• All masks can be re-ordered. Meaning you can change the layering. This is especially useful for  the opacity, transparency and opaque settings.

Navigating the windows.

The Input and output windows can get a little bit confusing once you start slicing up the inputs and mapping them. So it is import you learn a few key shortcuts and basic navigation around the window.



The + and the - in the panel located top right zoom in and out in 25% increments.
The + and - keys on your computer keyboard match these icons.


You can also pick a zoom level from the menu at the bottom right in the middle of the window. This ranges from 5% to 500% or you can select a custom % if required.

You can also use your mouse and trackpad to navigate around the workspace; the commands are as follows (depending on your system set-up)



NOTE: The mouse pointer acts as an anchor point so if your mouse is bottom right you will see the image zoom in and out offset to the top left and vice versa. Leaving your mouse directly in the middle of the window may produce a better result.


The icon highlighted blue in the image above is a really useful feature called ‘centre and expand selection’ The keyboard shortcut is E.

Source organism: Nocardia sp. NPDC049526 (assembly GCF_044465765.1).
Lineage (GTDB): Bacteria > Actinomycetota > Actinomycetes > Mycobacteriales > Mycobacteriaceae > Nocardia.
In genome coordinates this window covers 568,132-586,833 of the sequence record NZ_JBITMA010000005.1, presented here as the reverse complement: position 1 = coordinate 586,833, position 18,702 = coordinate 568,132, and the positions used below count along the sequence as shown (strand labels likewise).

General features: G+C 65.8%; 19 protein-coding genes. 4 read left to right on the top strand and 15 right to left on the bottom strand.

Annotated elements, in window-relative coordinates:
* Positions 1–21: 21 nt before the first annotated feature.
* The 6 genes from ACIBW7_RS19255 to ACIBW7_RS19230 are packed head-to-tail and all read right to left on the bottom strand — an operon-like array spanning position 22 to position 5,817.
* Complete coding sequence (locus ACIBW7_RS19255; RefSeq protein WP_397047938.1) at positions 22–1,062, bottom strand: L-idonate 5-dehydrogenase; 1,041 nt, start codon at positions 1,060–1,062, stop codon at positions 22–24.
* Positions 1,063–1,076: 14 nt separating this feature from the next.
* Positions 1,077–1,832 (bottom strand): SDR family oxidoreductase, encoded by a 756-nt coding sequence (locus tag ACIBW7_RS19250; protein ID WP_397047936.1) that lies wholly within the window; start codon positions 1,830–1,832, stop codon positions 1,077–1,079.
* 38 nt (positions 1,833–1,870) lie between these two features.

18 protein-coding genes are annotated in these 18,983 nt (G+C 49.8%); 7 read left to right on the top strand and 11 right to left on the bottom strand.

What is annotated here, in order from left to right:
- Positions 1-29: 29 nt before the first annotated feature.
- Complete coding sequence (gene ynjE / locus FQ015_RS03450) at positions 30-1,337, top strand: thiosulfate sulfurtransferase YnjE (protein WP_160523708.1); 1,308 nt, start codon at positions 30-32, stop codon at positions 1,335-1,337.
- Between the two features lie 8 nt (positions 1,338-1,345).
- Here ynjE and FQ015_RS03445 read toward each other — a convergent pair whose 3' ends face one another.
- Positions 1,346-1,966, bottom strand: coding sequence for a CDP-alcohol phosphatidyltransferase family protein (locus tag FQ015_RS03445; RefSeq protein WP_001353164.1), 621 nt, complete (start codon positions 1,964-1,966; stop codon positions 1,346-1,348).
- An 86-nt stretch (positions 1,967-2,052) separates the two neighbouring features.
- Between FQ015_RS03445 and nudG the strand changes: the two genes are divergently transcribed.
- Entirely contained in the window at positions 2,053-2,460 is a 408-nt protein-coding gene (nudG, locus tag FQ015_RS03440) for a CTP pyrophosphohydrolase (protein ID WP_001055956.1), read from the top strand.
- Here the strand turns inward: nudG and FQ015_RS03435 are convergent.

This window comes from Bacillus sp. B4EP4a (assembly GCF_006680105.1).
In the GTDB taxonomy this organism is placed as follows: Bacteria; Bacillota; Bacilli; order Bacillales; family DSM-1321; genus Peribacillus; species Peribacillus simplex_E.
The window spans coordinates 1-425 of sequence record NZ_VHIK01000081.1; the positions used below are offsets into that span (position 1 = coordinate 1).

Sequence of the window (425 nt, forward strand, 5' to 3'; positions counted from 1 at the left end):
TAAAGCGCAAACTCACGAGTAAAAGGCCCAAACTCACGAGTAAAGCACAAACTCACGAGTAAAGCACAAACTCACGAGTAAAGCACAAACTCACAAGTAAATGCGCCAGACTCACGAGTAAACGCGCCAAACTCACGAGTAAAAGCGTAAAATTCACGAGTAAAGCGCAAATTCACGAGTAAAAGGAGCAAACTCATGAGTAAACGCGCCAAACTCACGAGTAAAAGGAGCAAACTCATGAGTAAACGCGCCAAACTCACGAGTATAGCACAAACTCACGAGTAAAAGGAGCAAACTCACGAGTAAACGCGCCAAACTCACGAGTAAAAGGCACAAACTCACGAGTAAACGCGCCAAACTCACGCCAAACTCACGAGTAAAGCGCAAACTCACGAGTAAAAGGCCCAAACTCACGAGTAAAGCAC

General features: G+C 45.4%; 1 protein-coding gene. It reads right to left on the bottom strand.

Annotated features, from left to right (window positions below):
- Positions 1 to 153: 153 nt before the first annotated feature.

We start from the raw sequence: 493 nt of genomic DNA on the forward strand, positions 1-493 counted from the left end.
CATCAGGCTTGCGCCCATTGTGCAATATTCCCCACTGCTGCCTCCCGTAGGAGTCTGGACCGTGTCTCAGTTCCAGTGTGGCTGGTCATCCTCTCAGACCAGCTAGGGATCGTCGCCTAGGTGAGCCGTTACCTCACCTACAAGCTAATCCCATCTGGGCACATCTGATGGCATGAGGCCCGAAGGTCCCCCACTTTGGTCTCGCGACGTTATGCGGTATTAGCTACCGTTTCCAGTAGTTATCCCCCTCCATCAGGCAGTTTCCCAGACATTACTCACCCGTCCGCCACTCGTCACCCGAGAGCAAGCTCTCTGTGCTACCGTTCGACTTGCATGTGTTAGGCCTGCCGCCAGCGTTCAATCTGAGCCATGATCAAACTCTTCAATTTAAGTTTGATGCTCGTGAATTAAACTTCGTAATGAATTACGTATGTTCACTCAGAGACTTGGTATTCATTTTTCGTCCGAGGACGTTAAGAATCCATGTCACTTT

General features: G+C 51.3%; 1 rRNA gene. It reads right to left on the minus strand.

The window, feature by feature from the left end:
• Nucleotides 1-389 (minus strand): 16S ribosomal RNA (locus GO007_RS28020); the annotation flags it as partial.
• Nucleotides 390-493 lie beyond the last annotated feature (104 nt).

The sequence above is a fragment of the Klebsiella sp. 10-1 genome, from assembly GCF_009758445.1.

This automatically fits the full image into the window and zoom in/out to make it a perfect fit.

NOTE: This helps when working on a complex mapping and you want to navigate back to full screen.


The image above shows the ‘centre selection’ feature. The short for this is C on your keyboard. This does not effect the zoom in anyway but moves you to the middle of the composition.

NOTE: This is ideal when you are zoomed in and editing a complicated mask(s) but need to go back to the middle of the composition for reference.

Snap off/on


You may find that masks are ‘snapping’ together when editing this is also known in isadora as Auto-Align. You can turn this off, or on, by clicking the magnetic icon shown in the grey box above or pressing the letter A on your keyboard.

NOTE: This is a great feature when editing angular shapes that need to be aligned, but often needs to be turned off for curved masks which do not always line up.

Background colour and Intensity


NOTE: This is not to be mistaken for the stage or global background colour, this is purely for visual aesthetics when editing and mapping.

You can change the window background colours from black, white, red and checkerboard effect (see image below).


This is often handy when working on masks where the edges are black, or white and you need to see the edge of the footage.

For instance a mostly black video will be hard to slice up in the input window if you can’t see where it starts, so if you change the background to white it really helps.